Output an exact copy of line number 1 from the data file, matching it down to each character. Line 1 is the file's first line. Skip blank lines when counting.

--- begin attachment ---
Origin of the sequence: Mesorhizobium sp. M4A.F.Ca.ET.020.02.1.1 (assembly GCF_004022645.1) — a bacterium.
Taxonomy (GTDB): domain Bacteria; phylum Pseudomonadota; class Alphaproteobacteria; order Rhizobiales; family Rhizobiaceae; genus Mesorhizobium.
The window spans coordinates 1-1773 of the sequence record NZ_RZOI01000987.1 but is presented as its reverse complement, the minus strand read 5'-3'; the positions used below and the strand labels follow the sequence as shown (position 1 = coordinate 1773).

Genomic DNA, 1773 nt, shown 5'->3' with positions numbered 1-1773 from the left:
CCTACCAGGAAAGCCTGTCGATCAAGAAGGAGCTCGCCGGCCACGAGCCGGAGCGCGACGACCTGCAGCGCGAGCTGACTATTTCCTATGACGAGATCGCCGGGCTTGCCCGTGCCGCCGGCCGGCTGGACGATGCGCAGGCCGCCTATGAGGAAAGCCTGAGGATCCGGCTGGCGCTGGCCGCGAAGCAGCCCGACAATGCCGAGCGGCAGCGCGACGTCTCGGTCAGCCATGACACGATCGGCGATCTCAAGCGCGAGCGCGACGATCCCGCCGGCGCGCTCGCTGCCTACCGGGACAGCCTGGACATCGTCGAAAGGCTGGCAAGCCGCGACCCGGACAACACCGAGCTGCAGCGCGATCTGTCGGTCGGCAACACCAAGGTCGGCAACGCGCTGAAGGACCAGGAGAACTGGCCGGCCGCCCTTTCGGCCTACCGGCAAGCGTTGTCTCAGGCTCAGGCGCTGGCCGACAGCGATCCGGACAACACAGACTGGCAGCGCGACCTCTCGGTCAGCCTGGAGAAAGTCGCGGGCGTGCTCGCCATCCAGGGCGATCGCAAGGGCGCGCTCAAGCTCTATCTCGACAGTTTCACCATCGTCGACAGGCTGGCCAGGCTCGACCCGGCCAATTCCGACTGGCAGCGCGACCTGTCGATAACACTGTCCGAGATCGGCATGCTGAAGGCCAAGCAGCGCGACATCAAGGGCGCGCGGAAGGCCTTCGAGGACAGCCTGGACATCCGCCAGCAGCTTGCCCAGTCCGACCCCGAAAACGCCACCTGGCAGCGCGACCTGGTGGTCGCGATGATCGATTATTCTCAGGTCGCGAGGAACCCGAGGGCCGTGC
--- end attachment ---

Origin of the sequence: Mesorhizobium sp. M4A.F.Ca.ET.020.02.1.1 (assembly GCF_004022645.1) — a bacterium.